The Eastern New Mexico News - Serving Clovis, Portales and the Surrounding Communities

Participation more relevant than cost

 

April 21, 2019



In 2018, lawmakers approved an overhaul of New Mexico election laws, requiring local governments to hold special elections entirely by mail.

The question I keep hearing is, how much does this special election cost now than it did a few years ago?

I understand concerns about how much a new system costs versus an old system. Government’s given itself a lot of responsibilities over the years, and it’s bound to do those things as efficiently as possible. Whether they succeed or not changes frequently.

But I don’t think that’s the most important question. The question by which we need to judge mail-in ballots are, “Are we getting more, better-informed participants?”

I haven’t had an opportunity to do a mail-in ballot since the law change, as I don’t live in any of the districts that have held elections. But I remember when I last did a mail-in ballot as a college student. I had about a week to look over each race and ballot question, and I studied each one. Granted, I studied it like a college student studies anything, but that’s more work than I would have done had I walked into the community center and weighed a race for the first time.

One of my favorite Eddie Murphy movies is “The Distinguished Gentleman.” Murphy plays career con-man Jeff Johnson, whose congressman of the same name dies of a heart attack before what would have been an easy re-election. The con-man runs as Jeff Johnson and stays below the radar. An election day scene shows a husband asking his wife who they usually vote for, and presumably enough people do the same thing the new Jeff Johnson is elected.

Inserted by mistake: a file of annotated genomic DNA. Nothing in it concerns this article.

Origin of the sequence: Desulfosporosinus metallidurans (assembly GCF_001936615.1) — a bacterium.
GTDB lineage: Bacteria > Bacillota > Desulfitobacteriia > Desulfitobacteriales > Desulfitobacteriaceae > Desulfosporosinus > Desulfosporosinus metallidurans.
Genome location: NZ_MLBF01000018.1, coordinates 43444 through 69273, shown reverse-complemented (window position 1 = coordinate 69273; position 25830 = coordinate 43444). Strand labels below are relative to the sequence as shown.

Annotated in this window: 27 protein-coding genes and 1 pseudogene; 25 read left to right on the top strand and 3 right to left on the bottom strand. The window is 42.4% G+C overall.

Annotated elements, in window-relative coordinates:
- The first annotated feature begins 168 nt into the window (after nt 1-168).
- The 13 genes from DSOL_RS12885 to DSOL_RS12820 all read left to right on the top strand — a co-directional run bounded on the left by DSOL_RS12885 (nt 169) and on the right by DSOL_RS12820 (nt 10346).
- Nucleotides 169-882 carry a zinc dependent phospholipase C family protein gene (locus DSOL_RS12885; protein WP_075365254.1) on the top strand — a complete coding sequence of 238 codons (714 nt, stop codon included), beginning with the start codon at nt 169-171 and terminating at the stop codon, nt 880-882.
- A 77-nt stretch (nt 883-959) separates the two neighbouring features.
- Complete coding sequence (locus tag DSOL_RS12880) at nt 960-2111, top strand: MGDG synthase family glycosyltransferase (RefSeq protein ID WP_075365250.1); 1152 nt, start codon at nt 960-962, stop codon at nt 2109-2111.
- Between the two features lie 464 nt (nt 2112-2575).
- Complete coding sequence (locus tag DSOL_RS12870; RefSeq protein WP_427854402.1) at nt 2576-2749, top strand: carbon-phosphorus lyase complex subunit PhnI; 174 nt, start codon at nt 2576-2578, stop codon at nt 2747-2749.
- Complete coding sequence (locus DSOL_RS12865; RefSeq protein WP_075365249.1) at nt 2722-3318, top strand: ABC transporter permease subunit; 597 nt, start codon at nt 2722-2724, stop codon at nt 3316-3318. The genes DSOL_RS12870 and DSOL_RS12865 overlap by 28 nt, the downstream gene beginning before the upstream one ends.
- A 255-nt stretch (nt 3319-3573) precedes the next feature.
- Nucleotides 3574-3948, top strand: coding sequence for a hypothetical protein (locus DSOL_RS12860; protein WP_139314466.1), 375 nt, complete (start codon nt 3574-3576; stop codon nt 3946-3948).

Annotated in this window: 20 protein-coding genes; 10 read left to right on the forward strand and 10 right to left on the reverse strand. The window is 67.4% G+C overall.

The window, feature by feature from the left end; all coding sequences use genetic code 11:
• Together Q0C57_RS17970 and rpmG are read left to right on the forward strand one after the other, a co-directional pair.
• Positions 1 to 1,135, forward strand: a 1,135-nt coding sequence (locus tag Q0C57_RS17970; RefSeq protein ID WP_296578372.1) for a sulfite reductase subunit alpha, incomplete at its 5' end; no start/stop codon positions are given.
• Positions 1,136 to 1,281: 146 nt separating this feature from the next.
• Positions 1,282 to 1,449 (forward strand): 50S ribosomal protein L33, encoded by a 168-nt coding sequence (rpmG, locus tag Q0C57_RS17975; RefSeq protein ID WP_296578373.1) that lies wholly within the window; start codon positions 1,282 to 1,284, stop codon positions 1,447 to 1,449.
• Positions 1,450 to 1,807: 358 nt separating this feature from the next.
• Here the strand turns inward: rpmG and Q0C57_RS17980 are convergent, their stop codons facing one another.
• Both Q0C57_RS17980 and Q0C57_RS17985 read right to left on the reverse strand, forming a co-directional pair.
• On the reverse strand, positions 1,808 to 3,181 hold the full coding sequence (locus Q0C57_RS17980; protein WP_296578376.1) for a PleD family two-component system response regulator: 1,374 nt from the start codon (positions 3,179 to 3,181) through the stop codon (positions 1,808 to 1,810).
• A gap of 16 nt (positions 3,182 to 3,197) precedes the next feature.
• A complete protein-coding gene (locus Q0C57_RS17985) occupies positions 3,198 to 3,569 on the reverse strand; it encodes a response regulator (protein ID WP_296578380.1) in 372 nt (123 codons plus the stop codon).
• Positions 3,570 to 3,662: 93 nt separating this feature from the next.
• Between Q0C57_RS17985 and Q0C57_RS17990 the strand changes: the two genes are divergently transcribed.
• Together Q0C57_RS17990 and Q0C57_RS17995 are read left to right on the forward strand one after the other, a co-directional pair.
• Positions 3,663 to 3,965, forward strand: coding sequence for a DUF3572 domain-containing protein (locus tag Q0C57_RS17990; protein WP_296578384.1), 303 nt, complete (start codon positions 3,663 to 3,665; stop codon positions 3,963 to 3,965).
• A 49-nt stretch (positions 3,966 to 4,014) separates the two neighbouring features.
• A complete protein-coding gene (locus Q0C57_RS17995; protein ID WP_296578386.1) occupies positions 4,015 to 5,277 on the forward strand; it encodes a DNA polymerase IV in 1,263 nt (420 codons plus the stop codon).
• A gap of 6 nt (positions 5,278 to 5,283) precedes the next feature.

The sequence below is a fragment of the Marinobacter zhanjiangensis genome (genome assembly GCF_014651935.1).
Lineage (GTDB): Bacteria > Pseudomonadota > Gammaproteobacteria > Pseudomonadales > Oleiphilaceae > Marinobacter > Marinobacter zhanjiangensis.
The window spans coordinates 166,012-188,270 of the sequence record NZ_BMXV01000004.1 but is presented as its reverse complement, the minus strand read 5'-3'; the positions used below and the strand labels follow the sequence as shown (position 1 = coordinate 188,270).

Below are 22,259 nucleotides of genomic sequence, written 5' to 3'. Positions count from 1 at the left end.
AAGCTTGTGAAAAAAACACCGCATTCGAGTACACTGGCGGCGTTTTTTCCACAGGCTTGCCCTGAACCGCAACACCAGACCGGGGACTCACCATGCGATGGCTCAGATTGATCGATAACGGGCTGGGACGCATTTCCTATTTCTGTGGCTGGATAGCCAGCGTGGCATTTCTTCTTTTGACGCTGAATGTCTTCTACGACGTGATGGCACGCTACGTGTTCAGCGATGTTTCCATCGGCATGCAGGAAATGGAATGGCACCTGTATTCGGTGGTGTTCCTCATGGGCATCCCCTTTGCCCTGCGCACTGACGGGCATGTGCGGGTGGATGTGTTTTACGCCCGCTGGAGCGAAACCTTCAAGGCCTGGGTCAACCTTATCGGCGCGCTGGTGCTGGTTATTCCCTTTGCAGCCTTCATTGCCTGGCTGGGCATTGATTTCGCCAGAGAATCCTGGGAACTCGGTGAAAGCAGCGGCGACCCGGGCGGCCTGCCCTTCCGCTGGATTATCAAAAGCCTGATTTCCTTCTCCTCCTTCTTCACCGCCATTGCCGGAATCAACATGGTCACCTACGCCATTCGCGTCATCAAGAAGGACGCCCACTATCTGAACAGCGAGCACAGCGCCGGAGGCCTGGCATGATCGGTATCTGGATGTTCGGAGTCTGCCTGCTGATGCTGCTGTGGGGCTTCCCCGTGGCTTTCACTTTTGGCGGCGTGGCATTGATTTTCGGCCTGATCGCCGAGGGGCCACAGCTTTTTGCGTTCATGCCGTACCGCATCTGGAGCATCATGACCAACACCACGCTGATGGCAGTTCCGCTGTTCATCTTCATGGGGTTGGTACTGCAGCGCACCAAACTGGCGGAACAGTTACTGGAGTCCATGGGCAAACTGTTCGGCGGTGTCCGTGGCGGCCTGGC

I know the premise was laughable when the movie debuted, and it’s even harder to imagine it happening with the Internet. But if mail-in ballots eliminate a few “show up on election day and guess” voters, that’s a good start.

I also think it’s a good thing when more people participate in the process. It means elected officials have to do more than placate a tiny base of voters that’s guaranteed to vote their way, and you have more trust in the election results.

Here’s one example of why it’s good to expand the voter base, particularly in smaller elections: Voters recently approved general obligation bonds and a property tax to provide Texico more than $2 million for Texico Municipal Schools. There were 262 ballots cast out of 1,036 ballots sent out, meaning voter turnout was 25.3 percent.

Texico’s previous tax election in 2013 saw 3.8 percent turnout, which would have been about 41 voters. Texico Municipal Schools has 55 entries in its online staff directory.

I’m not accusing anybody of being underhanded, but I don’t think you can argue it’s a good election process if employees of the place asking for taxpayer money can secure passage on their own. You have to make a case to voters, and some school bond elections have failed because that didn’t happen.

Here’s another benefit: When ballots are sent back as undeliverable, that’s documented justification to remove them from the voter rolls. It’s a voter’s responsibility to keep their registrations current, and this is a good way to do it.

Oregon’s been doing vote-by-mail for years, and its turnout is significantly above national averages. Other states are following suit.

Yes, it’s a little more expensive. But good democracy is worth investment.

Kevin Wilson is editor of The Eastern New Mexico News. Contact him at:

kwilson@thenews.email

 
 

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